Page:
Professor Carol Bower: Putting the folate in your bread
If you eat Australian bread you can thank Carol and her team for the extra folate in your diet.
In the early 1990’s, Carol’s research with the Telethon Kids Institute found a direct link between folate and the prevention of neural tube defects in babies.
But just finding the link wasn’t the end of Carol’s story with folate. She was determined to see the results of her research put into action.
Starting in 1994, Carol became a vocal advocate for policy change, and in 2009 adjustments to the Australian law were made to ensure bread contained added folate.
As the 2019 inductee into the WA Science Hall of Fame, Carol’s work has always been more to her than something to be filed away for reference.
“I’ve always been keen for whatever research I did to be useful,” Carol says.
Creating a register of birth defects
Much earlier in her career – well before their breakthrough research in folate – Carol worked alongside another pioneering WA scientist.
She was involved in setting up the WA Register of Developmental Anomalies with Fiona Stanley. The register was the first of its kind in Australia and is considered the gold-standard across the industry.
“It [the registry] was set up in the wake of concerns about Agent Orange use in Vietnam, and whether veterans might have an increased risk of having a child with a birth defect,” Carol says.
Back in the 70s, Australia did not have good data on birth defects. The register provided a solution to that, giving health professionals a database of information to learn from.
Using the register, they could now track and learn more about the causes, effects and treatments for different anomalies.
Today, countless research projects use the register and it’s led to many important public health findings.
“A lot of the research I’ve done has used the register as the basis/framework,” Carol says.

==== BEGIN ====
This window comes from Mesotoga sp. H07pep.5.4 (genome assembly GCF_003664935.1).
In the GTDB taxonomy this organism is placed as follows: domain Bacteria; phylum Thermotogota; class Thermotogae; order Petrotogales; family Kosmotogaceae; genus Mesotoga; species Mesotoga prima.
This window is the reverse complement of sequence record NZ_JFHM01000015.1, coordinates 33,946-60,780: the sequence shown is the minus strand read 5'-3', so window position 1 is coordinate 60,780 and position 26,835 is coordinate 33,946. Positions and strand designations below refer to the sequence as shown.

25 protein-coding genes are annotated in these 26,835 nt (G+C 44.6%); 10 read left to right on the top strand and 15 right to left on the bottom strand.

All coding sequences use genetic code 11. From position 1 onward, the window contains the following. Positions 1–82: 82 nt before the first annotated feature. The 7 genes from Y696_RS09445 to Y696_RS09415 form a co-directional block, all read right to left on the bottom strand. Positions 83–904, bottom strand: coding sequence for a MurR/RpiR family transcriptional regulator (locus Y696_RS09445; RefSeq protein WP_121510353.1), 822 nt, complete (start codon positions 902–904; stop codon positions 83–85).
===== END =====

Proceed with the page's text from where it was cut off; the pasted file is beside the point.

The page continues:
Up until 2011, the registry was voluntary but has since been made mandatory – a change that had strong support from parents and carers.
“[Parents] wanted to have information collected about birth defects and to look at what might be the causes and treatments,” Carol says.
“[It’s also used] to see if screening techniques are working in the way they’re supposed to and look at management. What was the size of the problem and how might those families be supported?”
Similar registries have since been set up across Australia.
WA – an epidemiologist’s dream
The unique features of WA’s small, isolated population have helped Carol’s research.
“WA is large but relatively isolated, so we don’t lose track of people to treatment in other centres. There’s no flooding across the border to go to a hospital somewhere else…it’s relatively easy to have good data on the whole population,” Carol says.
WA also has good health related datasets, such as information on births and deaths. This makes it easier for scientists to discover the causes and effects of diseases and implement and monitor effective solutions.
“Because WA is relatively small in many ways, you can be fairly well connected, for example to people in the health department and government,” Carol says.
The Banksia Hill project
Fetal Alcohol Spectrum Disorder (FASD) is Carol’s most recent research specialty.
FASD occurs when alcohol damages a fetus’s brain during pregnancy.
“[FASD] effects [a child’s] executive functioning, their language and memory,” Carol says. “These children aren’t able to relate cause with effect, to learn from experience, to remember things.”
Research out of the USA and Canada showed a link between FASD and juvenile justice.
Carol and her team, including Shell Aboriginal STEM student of the year Sharynne Hamilton, are investigating this link in WA.
They found 89% of young people in detention had a neurodevelopmental impairment, with 36% having FASD.
“[Children with FASD] can be easily led, they often have mental health and alcohol and drug problems themselves,” she says. “It’s not that surprising that they might get in trouble with the law.”
Using these findings, we can now start to create programs to prevent these vulnerable people from engaging with the justice system and, if they do, be better able to support and rehabilitate them.
Carol’s research has had a profound impact on the health of many Australians, and she sees it as her duty to communicate her research to the community.
“I’m proud of the involvement of consumers and the community in our research,” Carol says.
“Research is – in large part – funded by tax payers’ money and it’s ultimately for the benefit of the community. It’s important consumers have a major role and say in what research is done, how it’s done and what’s done with the results.”
“I’m glad the work I do can help kids and families.”